From the opening of Prospect.2 to NOMA’s centennial, 2011 was a good year for art in New Orleans. And not just for the well-established people and places, either. While the traditional museums and galleries put on plenty of great shows, we also saw lots of good stuff from the merging scene on St. Claude, and even some feel-good street art on Magazine.
With nighttime events like the Ogden’s After Hours, NOMA’s Where Y’Art, and art walks on St. Claude and Julia, 2011 saw more and more people around the city getting out and enjoying the New Orleans’ vibrant arts culture. We saw the cool kids from downtown crowd flock into the Great Hall at NOMA for Swoon’s “Thalassa,” and we saw sophisticates trekking to the Bywater to check out Prospect.2. Like our food and our music, art in New Orleans brings people together and always gets folks talking. We here at NoDef offer a nod to our 11 favorite events of 2011 and another 12 selections we’re looking out for in 2012.
Best Art Exhibits of 2011
1. Swoon, “Thalassa.”
When Swoon’s goddess of the sea reigned down from the Great Hall of NOMA, not all of the old guard patrons were pleased. Swoon, a Brooklyn-based street artist, used cut-paper linoleum prints and salvaged materials to create the installation, and she continues to prove that the world of street art and the world of museums and galleries are not mutually exclusive. Since appearing at NOMA in June, “Thalassa” also popped up on the streets of London. Despite a few rumblings, this exhibition marks a sea-change in the museum’s approach to contemporary art, a transition primarily credited to curator of modern and contemporary Miranda Lash, who joined NOMA in 2008.
2. Swoon and The New Orleans Airlift, “The Music Box: A Shantytown Sound Laboratory”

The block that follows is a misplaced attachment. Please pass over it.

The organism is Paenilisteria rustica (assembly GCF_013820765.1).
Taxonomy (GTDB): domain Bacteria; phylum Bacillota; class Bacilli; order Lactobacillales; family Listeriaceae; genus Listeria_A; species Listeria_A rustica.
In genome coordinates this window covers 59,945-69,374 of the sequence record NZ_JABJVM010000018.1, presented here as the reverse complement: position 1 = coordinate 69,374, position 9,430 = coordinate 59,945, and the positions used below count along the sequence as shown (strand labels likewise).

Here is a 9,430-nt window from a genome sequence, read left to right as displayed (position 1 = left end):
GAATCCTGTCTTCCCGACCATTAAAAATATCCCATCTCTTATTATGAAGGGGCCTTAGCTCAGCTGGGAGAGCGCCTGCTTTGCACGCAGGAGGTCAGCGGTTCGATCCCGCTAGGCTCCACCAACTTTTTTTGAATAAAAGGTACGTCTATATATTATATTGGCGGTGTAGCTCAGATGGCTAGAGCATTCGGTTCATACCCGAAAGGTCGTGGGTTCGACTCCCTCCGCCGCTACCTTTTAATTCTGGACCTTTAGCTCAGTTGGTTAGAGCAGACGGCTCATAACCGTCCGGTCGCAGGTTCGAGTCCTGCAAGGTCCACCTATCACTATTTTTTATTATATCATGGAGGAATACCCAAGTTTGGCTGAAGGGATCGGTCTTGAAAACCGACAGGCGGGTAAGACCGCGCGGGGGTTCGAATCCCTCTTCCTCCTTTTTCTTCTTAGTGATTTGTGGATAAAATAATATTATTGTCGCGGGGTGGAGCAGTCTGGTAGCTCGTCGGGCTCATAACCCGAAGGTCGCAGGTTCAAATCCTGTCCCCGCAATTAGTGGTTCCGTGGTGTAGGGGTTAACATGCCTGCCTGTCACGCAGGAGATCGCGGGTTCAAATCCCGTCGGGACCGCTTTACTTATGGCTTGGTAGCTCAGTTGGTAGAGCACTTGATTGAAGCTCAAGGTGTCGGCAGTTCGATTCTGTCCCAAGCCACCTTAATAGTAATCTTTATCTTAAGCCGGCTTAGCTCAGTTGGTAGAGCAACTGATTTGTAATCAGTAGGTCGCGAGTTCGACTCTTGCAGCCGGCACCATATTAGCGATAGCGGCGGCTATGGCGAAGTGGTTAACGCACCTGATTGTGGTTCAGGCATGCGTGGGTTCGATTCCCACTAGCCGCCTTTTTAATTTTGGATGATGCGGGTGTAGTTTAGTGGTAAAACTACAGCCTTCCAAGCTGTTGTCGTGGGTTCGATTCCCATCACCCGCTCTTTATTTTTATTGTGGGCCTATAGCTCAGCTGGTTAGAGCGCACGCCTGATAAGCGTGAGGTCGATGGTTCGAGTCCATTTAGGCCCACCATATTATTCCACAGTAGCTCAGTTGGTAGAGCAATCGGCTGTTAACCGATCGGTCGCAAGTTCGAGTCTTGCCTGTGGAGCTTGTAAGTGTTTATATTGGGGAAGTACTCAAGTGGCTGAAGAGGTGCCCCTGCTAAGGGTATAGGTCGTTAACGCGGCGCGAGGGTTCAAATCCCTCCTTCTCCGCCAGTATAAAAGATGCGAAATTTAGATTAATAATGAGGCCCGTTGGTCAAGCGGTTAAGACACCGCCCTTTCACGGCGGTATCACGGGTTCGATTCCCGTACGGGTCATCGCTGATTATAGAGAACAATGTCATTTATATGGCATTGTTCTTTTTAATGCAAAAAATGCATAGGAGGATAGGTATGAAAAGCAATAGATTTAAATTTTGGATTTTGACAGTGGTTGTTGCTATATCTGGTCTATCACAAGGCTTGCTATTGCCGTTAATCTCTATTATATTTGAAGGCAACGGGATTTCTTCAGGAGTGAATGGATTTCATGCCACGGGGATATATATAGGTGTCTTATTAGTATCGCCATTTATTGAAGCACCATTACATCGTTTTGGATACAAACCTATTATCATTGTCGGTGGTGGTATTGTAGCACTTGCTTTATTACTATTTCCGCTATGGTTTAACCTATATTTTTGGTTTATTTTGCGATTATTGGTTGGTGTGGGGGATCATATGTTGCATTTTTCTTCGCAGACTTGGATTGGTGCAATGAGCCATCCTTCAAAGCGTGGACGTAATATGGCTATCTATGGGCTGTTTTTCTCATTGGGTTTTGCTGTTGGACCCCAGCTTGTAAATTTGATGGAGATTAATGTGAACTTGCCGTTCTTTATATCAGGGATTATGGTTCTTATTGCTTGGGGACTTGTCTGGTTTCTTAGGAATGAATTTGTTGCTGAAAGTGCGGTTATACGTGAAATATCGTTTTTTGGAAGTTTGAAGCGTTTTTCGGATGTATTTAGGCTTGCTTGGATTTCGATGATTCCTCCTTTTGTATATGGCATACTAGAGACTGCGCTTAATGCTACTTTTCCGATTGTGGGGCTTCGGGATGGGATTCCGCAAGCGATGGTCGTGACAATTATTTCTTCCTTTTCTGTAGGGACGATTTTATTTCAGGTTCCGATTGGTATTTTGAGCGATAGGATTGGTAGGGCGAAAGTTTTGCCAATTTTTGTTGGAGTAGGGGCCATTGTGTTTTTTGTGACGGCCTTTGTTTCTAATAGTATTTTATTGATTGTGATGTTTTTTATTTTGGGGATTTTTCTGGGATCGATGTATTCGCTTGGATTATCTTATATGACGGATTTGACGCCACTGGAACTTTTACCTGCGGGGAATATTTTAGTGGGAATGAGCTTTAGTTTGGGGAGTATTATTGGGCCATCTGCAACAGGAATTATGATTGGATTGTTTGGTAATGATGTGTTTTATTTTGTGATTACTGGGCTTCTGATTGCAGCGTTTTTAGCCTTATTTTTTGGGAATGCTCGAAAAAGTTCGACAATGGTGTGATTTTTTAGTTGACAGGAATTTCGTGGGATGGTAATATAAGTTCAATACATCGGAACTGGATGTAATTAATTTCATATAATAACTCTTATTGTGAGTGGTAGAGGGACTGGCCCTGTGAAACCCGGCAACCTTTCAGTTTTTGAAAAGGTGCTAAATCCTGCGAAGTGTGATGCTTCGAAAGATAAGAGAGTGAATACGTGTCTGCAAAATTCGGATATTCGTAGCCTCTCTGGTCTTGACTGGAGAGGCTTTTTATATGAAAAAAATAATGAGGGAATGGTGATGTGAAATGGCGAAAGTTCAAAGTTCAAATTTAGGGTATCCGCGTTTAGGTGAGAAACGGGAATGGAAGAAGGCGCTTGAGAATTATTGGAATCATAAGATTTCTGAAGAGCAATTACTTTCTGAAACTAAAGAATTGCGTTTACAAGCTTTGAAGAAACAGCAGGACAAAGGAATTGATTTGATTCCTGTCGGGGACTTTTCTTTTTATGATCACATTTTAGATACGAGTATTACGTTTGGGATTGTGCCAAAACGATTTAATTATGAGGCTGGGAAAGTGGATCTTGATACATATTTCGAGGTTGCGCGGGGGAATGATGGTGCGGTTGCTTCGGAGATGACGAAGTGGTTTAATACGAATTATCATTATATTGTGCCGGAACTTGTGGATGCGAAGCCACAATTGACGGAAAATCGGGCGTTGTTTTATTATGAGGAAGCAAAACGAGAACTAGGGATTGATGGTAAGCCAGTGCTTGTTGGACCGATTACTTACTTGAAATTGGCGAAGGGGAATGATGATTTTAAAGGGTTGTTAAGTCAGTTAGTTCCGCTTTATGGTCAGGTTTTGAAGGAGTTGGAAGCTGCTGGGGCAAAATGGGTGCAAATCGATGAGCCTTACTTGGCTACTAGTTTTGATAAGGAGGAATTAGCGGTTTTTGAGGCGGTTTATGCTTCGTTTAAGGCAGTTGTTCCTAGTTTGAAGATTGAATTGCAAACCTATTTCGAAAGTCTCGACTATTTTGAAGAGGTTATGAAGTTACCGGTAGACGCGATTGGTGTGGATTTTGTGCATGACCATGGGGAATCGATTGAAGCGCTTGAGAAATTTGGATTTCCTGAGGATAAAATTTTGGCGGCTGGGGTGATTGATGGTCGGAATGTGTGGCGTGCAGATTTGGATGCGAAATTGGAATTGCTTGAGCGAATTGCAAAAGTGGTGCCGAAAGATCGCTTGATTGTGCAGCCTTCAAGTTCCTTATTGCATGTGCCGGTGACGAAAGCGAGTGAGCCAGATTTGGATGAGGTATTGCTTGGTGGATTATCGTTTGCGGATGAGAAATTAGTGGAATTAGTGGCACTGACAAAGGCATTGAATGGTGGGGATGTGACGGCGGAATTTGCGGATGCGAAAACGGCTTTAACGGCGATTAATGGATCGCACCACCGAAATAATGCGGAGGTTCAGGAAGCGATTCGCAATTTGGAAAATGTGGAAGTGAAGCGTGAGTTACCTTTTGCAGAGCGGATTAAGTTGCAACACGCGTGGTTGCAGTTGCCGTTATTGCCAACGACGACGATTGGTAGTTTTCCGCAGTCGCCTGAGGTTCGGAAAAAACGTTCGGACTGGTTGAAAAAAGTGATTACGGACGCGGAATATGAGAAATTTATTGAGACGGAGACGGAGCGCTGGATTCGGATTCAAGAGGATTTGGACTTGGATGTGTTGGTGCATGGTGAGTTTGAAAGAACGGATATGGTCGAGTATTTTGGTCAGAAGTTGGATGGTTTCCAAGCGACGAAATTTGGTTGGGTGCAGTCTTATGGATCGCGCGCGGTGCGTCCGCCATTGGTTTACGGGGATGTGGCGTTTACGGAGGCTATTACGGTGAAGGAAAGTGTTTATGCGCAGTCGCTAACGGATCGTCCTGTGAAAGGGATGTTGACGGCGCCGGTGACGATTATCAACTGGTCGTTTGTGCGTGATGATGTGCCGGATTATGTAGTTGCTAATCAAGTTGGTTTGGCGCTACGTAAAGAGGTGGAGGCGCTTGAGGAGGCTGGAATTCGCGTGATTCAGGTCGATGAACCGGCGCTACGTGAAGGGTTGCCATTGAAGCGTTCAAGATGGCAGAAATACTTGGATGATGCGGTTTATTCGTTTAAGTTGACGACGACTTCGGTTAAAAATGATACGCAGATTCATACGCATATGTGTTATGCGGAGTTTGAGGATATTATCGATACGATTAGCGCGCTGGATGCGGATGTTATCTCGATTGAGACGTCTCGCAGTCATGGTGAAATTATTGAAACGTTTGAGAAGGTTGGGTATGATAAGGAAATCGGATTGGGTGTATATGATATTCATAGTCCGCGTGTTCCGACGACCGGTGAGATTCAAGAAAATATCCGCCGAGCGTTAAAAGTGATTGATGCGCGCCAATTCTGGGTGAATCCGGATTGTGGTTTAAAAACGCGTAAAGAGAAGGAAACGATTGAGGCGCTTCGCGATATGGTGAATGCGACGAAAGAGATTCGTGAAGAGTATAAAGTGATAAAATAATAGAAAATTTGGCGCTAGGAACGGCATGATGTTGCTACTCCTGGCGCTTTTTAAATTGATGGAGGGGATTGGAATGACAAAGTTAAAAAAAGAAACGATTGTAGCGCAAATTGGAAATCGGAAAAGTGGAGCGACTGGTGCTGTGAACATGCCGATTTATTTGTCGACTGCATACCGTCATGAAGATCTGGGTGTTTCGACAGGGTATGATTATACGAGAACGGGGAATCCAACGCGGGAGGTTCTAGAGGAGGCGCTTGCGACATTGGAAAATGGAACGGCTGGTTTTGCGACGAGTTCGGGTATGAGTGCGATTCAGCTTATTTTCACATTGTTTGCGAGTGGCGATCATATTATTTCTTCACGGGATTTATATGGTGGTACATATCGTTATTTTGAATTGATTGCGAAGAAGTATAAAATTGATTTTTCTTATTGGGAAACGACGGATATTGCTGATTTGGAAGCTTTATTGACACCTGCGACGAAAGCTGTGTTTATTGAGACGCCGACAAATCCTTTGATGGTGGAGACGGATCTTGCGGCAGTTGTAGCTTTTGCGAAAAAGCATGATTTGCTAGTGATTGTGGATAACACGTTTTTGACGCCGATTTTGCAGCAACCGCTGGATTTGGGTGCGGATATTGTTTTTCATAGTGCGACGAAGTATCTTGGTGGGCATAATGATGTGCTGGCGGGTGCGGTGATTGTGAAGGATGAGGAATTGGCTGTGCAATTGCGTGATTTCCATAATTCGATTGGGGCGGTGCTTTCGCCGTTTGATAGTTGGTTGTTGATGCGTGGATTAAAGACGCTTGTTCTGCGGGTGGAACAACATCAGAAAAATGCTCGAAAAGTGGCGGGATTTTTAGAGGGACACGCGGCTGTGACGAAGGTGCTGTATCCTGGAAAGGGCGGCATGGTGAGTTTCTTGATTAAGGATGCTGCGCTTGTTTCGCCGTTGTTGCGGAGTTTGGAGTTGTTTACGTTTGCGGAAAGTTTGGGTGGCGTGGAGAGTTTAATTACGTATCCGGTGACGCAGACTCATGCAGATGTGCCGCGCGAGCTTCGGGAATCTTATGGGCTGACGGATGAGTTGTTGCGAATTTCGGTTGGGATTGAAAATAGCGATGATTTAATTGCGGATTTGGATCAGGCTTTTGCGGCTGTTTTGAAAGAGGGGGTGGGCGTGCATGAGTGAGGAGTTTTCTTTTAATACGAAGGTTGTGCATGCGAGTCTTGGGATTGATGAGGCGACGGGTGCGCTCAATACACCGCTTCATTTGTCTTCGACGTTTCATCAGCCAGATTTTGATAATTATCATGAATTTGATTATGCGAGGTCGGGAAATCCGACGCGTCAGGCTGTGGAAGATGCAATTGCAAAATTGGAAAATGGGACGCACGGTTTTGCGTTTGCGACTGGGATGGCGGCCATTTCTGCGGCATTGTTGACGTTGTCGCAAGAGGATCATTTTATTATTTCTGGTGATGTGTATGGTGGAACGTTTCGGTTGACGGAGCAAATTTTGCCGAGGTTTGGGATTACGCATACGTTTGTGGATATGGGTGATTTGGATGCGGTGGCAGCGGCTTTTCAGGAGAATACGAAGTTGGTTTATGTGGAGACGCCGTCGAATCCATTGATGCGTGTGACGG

With “Thalassa,” Swoon raised awareness of another project in New Orleans, her collaboration with the New Orleans Airlift, a downtown art collective co-directed by Delaney Martin and Rusty Lazer. The long-term plan is a musical house in the Bywater, but the first step was The Music Box, a fantastical village of shacks and structures outfitted with sound devices. Artists and musicians came from around the world to work on the Music Box, and the resulting performances--conducted by Mr. Quintron--garnered attention from the Huffington Post, the New York Times, and hard-partying rock star Andrew WK.
Despite a number of interesting and innovative exhibitions, there’s been surprisingly little buzz around town over Prospect.2, the city-wide international contemporary art biennial. When NoDef talked to Prospect founder, director, and curator Dan Cameron back in July, he believed that P.2 could become a staple of New Orleans’ cultural calendar, comparing the biennial to Jazz Fest. However, with a new artistic director from (gasp!) Los Angeles announced for Prospect.3, not to mention financial doubts still lingering from Prospect.1, the future of Prospect New Orleans is hazy at best, which is all the more reason to enjoy the adventure of trekking across the city from venue to venue and taking in the exhibitions of P.2 while you can.
4. NOMA 100
Celebrating 100 years in 2011, the New Orleans Museum of Art has long been the grande dame of the New Orleans art world, but NOMA’s centennial exhibition of recent acquisitins provides proof that the old gal still has plenty of life left in her. In addition to worldly treasures ranging from ancient Egyptian and pre-Columbian artifacts, the museum also broadens the scope of its contemporary holdings, including NOMA’s first Frank Stella painting and Keith Sonnier’s “Fluorescent Room” installation, which was a gift of the artist. The museum’s sculpture garden also added five new pieces, cementing its reputation as one the city’s best spots for free art.
5. George Dureau
The Ogden Museum of Southern Art had a whole mess of great shows this year, but this one was our favorite. Dureau was born in New Orleans and has been living in the French Quarter since the ‘50s, but his paintings and photographs are recognized around the world. Taking the characters of the Quarter as his inspiration--the hustlers and heretics living on the fringe--Dureau elevates the unseemly to heroic status, portraying himself and his friends in a classical style normally reserved for the gods. Dureau was also this year’s recipient of the Ogden’s Opus Award, given annually to a member of the arts community whose life’s work constitutes a major contribution to the cultural landscape of the American South.
6. John Waters